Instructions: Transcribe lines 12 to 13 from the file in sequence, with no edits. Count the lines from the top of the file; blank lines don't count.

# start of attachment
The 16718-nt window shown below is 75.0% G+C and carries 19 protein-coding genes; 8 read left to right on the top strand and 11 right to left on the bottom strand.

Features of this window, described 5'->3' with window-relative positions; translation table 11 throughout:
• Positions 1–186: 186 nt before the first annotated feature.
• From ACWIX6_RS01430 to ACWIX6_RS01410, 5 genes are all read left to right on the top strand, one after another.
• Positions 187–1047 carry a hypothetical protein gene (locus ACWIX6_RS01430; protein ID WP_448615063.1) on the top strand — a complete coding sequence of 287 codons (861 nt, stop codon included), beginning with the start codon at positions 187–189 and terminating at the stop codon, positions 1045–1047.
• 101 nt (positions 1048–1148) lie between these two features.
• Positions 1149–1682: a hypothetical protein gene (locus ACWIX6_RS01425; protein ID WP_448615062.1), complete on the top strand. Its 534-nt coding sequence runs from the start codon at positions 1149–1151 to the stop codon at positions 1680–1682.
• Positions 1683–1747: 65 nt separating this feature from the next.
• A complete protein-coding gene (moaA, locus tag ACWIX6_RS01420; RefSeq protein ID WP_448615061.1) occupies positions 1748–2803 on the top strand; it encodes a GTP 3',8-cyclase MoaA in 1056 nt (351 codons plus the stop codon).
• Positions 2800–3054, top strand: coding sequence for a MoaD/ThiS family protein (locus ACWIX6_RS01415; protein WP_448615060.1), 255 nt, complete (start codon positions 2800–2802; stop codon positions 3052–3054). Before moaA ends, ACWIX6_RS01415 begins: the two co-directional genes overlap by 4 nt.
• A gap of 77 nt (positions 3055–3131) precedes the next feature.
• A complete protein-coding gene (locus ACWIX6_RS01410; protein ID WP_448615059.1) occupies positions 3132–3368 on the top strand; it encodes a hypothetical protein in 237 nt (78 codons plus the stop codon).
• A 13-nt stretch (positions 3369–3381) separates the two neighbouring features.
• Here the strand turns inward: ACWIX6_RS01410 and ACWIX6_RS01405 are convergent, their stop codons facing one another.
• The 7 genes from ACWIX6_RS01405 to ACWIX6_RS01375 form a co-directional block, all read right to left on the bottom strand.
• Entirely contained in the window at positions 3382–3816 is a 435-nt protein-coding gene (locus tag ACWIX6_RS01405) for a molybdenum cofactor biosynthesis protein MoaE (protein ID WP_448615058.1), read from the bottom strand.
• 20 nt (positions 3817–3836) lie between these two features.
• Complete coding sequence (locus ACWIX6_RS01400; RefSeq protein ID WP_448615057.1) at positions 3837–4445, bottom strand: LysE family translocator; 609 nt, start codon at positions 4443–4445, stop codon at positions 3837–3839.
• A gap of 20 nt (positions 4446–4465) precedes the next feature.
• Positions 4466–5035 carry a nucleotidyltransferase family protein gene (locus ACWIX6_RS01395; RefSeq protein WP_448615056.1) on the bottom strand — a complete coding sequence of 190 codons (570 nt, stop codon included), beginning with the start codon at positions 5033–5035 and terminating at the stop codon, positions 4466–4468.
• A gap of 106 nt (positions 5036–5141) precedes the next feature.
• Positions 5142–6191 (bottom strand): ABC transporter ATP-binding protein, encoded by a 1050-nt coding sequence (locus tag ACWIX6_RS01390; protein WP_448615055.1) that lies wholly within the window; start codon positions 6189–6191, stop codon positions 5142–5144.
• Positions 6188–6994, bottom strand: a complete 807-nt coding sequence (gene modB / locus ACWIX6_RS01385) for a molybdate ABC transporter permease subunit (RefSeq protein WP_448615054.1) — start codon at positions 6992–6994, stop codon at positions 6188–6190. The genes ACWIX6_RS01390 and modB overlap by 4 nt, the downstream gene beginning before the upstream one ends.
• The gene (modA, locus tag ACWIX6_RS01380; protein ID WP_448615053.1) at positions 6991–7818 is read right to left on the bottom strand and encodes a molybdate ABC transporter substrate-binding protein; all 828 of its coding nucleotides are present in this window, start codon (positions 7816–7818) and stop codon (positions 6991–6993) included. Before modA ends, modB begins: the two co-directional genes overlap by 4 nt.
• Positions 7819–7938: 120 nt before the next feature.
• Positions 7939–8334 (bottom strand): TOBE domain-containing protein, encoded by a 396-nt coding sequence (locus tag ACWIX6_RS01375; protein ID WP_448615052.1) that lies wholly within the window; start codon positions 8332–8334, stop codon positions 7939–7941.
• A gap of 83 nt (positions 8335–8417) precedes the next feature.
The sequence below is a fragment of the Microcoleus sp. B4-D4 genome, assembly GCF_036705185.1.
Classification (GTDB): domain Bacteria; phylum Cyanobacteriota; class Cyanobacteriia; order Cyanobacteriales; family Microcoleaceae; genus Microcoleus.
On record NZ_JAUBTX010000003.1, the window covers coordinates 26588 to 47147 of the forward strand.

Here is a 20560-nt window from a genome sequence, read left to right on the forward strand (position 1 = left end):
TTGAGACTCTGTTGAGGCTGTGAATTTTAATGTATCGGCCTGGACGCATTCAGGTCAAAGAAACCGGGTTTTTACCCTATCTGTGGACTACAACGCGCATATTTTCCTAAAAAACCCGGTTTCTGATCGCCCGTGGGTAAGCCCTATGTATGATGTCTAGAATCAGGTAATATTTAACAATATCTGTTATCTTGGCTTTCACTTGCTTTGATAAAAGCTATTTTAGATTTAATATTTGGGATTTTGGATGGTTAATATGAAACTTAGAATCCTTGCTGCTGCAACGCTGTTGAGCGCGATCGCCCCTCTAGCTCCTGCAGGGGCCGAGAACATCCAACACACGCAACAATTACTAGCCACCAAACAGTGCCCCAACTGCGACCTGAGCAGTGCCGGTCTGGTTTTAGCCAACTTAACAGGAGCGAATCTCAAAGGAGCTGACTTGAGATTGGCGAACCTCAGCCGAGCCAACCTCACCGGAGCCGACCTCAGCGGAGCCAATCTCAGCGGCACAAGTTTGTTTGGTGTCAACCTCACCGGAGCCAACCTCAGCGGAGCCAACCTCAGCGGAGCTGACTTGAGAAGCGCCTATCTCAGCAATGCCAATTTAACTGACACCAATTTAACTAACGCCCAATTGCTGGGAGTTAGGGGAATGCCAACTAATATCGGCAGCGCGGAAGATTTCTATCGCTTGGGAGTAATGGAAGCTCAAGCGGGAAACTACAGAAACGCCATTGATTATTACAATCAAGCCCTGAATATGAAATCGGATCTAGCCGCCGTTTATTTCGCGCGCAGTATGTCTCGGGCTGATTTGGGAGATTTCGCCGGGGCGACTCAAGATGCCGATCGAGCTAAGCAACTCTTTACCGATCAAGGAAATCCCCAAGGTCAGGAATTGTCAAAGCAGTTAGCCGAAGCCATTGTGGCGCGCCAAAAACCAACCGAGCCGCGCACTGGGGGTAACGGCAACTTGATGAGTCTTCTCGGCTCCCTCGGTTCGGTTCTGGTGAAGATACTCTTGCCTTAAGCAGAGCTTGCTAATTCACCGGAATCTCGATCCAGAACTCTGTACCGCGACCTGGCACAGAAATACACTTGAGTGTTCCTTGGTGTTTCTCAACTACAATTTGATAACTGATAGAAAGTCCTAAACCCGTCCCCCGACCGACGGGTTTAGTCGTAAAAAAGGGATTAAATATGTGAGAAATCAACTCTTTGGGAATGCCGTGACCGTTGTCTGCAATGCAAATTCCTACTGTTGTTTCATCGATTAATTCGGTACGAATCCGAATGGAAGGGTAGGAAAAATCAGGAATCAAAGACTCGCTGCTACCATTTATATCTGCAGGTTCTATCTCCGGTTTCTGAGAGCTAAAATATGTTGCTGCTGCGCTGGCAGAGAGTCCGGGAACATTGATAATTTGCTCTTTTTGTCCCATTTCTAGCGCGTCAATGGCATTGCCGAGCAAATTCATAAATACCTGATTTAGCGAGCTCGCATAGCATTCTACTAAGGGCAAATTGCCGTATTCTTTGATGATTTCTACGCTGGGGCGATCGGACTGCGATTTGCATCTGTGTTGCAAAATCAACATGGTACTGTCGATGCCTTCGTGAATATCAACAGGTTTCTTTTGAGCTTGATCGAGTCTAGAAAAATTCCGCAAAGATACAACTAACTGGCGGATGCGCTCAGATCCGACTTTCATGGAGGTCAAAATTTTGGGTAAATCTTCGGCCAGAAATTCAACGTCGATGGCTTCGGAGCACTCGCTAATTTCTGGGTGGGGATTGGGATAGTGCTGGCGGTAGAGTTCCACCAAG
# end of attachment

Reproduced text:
• A complete protein-coding gene (locus ACWIX6_RS01410; protein ID WP_448615059.1) occupies positions 3132–3368 on the top strand; it encodes a hypothetical protein in 237 nt (78 codons plus the stop codon).
• A 13-nt stretch (positions 3369–3381) separates the two neighbouring features.